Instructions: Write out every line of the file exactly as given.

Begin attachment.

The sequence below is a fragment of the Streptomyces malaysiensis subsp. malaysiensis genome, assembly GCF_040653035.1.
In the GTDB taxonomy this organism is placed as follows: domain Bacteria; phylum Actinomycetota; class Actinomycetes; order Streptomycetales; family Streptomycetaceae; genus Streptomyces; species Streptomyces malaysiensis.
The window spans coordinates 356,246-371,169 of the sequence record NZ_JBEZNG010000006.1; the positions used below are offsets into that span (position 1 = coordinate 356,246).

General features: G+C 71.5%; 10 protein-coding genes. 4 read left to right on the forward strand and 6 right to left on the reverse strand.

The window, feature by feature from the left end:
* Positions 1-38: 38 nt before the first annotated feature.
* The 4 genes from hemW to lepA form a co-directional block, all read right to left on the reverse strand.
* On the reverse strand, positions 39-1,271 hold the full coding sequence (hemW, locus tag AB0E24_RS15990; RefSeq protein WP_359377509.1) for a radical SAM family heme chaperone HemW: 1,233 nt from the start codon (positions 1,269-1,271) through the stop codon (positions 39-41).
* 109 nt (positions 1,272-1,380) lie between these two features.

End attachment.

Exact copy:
The sequence below is a fragment of the Streptomyces malaysiensis subsp. malaysiensis genome, assembly GCF_040653035.1.
In the GTDB taxonomy this organism is placed as follows: domain Bacteria; phylum Actinomycetota; class Actinomycetes; order Streptomycetales; family Streptomycetaceae; genus Streptomyces; species Streptomyces malaysiensis.
The window spans coordinates 356,246-371,169 of the sequence record NZ_JBEZNG010000006.1; the positions used below are offsets into that span (position 1 = coordinate 356,246).

General features: G+C 71.5%; 10 protein-coding genes. 4 read left to right on the forward strand and 6 right to left on the reverse strand.

The window, feature by feature from the left end:
* Positions 1-38: 38 nt before the first annotated feature.
* The 4 genes from hemW to lepA form a co-directional block, all read right to left on the reverse strand.
* On the reverse strand, positions 39-1,271 hold the full coding sequence (hemW, locus tag AB0E24_RS15990; RefSeq protein WP_359377509.1) for a radical SAM family heme chaperone HemW: 1,233 nt from the start codon (positions 1,269-1,271) through the stop codon (positions 39-41).
* 109 nt (positions 1,272-1,380) lie between these two features.